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    Paradise Criteria for Tonsillectomy in Children

    Predicts which patients with recurring sore throat will benefit from tonsillectomy.
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    INSTRUCTIONS

    Use only in patients aged 1-18 years in whom tonsillectomy is being considered. Do not use in children with diabetes mellitus, cardiopulmonary disease, craniofacial disorders, congenital anomalies of the head/neck, sickle cell disease or other coagulopathies, or immunodeficiency disorders.

    When to Use
    Pearls/Pitfalls
    Why Use

    • Children with recurrent tonsillitis aged 1-18 years in whom tonsillectomy is being considered.

    • Do not use in children with diabetes mellitus, cardiopulmonary disease, craniofacial disorders, congenital anomalies of the head/neck, sickle cell disease or other coagulopathies, or immunodeficiency disorders.

    • Does not apply to tonsillotomy, intracapsular surgery, or other partial tonsil removal techniques (lack of evidence and long-term follow-up).

    • Should not be used if symptoms occurred over the course of <12 months , as efficacy of tonsillectomy in this situation has not been studied and some children may have spontaneous resolution.

    • Documentation of tonsillitis is extremely important. Before the Paradise Criteria were developed, a study showed that over the course of 1 year, only 17% of patients with recurrent pharyngitis (≥7 episodes in one year, 5 in each of two consecutive years, or 3 in each of three consecutive years) had adequate documentation and confirmation of their clinical course (Paradise 1978).

    • In children with repeated Group A beta-hemolytic strep infections, it may be helpful to test for a carrier state to confirm that episodes are due to strep throat and not concurrent viral infection.

    • From MDCalc exclusive interview with Dr. Paradise: "The criteria apply only to children whose indications for tonsillectomy would be based solely on recurrent episodes of throat infection. Children who have obstructive sleep-disordered breathing because of excessively large tonsils constitute a separate group for whom tonsillectomy is clearly indicated."

    Tonsillectomy may provide benefits, but the risk of complications is not insignificant. This criteria helps clinicians identify which patients will most benefit from tonsillectomy.

    Clinical features of an episode

    Sore throat plus ≥1 feature qualifies as an episode:

    Number of episodes
    Treatment
    Documentation

    Diagnostic Result:

    Please fill out required fields.

    Next Steps
    Evidence
    Creator Insights

    Advice

    • If a patient meets the appropriate criteria, then tonsillectomy is recommended due to a modest reduction in the frequency and severity of recurrent throat infection for up to 2 years following surgery.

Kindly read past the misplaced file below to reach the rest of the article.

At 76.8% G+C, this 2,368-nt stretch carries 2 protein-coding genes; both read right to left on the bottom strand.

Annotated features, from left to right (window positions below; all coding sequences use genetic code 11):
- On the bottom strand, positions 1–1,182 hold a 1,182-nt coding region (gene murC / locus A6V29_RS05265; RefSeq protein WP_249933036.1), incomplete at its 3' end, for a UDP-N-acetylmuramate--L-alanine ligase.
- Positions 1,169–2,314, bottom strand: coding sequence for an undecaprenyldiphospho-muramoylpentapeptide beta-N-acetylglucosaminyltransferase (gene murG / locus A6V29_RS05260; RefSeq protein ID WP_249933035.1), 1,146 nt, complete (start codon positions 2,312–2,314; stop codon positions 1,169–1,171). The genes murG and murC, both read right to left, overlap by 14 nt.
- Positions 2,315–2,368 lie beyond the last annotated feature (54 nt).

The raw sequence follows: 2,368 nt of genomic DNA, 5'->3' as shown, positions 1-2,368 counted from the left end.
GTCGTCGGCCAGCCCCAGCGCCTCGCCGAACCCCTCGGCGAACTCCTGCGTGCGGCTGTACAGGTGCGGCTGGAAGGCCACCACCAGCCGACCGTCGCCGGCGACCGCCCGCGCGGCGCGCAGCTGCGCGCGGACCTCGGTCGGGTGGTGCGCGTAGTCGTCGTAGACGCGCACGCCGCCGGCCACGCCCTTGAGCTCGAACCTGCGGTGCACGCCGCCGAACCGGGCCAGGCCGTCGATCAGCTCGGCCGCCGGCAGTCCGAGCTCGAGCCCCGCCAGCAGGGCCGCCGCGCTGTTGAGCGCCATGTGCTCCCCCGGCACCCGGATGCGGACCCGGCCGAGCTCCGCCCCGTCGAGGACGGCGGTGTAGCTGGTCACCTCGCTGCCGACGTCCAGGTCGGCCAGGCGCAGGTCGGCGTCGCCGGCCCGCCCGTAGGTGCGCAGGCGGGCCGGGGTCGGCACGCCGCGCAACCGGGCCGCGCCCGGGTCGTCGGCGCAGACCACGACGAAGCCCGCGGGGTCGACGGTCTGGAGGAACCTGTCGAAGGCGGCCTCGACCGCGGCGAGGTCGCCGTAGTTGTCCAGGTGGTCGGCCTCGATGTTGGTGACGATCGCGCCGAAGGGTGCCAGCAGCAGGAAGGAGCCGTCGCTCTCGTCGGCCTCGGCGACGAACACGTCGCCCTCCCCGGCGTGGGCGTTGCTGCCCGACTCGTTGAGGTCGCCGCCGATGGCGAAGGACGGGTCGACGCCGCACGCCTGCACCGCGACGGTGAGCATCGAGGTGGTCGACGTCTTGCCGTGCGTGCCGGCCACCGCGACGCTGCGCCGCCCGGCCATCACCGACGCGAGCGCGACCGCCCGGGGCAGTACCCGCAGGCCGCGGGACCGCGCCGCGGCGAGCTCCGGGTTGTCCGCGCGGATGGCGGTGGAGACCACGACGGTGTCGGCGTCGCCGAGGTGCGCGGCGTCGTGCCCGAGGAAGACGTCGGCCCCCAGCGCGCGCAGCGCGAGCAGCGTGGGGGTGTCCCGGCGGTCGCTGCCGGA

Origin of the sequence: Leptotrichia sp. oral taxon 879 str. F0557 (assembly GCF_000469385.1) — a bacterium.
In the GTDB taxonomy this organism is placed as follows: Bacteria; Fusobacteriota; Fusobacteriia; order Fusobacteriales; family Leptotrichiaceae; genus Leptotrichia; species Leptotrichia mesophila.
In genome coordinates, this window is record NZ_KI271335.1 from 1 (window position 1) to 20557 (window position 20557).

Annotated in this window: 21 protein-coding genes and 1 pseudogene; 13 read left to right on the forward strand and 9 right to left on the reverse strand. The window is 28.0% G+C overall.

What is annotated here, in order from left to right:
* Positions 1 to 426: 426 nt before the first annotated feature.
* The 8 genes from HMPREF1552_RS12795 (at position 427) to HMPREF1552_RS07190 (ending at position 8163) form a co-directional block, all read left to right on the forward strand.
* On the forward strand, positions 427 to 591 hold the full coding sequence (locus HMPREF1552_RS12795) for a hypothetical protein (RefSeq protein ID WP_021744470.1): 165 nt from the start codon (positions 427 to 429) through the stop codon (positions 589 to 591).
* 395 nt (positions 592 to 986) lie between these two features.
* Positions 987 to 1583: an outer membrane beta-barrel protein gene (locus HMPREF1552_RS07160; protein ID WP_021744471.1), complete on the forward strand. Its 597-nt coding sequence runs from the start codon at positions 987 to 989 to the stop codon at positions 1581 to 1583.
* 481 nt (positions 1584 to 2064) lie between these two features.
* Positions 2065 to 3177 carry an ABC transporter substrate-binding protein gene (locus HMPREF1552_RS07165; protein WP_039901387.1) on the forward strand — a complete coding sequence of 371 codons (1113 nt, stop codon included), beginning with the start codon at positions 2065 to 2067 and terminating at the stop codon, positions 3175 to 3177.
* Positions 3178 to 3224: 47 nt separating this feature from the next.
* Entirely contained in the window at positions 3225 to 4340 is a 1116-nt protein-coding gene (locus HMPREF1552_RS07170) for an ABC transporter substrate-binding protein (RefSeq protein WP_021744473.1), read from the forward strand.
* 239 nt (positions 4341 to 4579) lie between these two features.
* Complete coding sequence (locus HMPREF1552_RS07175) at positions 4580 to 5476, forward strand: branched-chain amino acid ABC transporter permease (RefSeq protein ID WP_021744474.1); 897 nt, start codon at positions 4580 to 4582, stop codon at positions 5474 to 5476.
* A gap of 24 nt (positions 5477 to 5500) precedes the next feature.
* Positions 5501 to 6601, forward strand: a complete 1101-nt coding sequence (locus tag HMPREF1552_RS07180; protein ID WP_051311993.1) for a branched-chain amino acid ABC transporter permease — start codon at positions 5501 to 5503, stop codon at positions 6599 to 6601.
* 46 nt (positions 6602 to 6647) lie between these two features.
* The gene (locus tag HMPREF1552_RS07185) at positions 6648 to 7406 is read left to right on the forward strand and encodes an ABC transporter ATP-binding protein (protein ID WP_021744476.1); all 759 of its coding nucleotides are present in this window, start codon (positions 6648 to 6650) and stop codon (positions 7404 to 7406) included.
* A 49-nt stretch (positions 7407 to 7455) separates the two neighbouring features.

• If a patient does not meet the criteria, watchful waiting is recommended. The goal is to avoid surgery and the risk of complications in children who will likely derive no benefit from the procedure.

    Critical Actions

    • In certain situations, children mildly or moderately affected by sore throat may benefit from tonsillectomy. This includes patients with multiple antibiotic allergies, peritonsillar abscess, and history or family history of rheumatic fever.

    • Children who do not meet the criteria but who are affected by tonsillar hypertrophy and/or sleep-disordered breathing may also benefit from tonsillectomy. This is especially true if they suffer from comorbid conditions, including behavioral problems, poor school performance, nocturnal enuresis, and/or growth retardation.

    Formula

    Selection of the appropriate options (all 4 variables must be fulfilled by at least one option). If "None of the above" or "None" is selected for any variable, patient does not meet Paradise Criteria.

    Variable

    Options

    Sore throat episodes

    ≥7 episodes in the preceding year

    ≥5 episodes in each of the preceding 2 years

    ≥3 episodes in each of the preceding 3 years

    None of the above

    Clinical features (sore throat plus ≥1 feature qualifies as an episode)

    Temperature >38.3°C (100.9°F)

    Cervical lymphadenopathy (tender or enlarged (>2 cm) lymph nodes)

    Tonsillar or pharyngeal exudate

    Positive culture for group A β-hemolytic streptococcus

    Treatment

    Antibiotics had been administered in conventional dosage for proven or suspected streptococcal episodes

    None

    Documentation

    Each episode and qualifying features documented

    If not fully documented, subsequent observance by the clinician of 2 episodes of throat infection with patterns of frequency and clinical features consistent with initial history

    None of the above


    Facts & Figures

    Interpretation:

    Paradise Criteria

    Recommendation

    Meets criteria

    Consider tonsillectomy

    Does not meet criteria

    Watchful waiting recommended


    Evidence Appraisal

    The Paradise Criteria were originally derived for a 1984 trial by Paradise et al studying efficacy of tonsillectomy. Patients that met the criteria for “severely affected” had the following outcomes:

    • 1.9 fewer episodes of sore throat of any severity in the first year of follow-up compared to the control group, on average.

    • 1.1 fewer episodes of moderate to severe sore throat in the first year of follow-up compared to the control group, on average.

    • Decreased rate reductions during the second year of follow-up and insignificant reductions in the third year.

    In a follow-up study (Paradise 2002), the entry criteria were relaxed, allowing children who were “moderately affected” to qualify for tonsillectomy. The results of this study showed that the inherent risks, morbidity, and cost of surgery did not justify tonsillectomy in these children.

    In 2011, the American Academy of Otolaryngology - Head and Neck Surgery (AAO-HNS) developed a clinical practice guideline (Baugh 2011) entitled “Tonsillectomy in Children”. To develop the guideline, the following sources were used: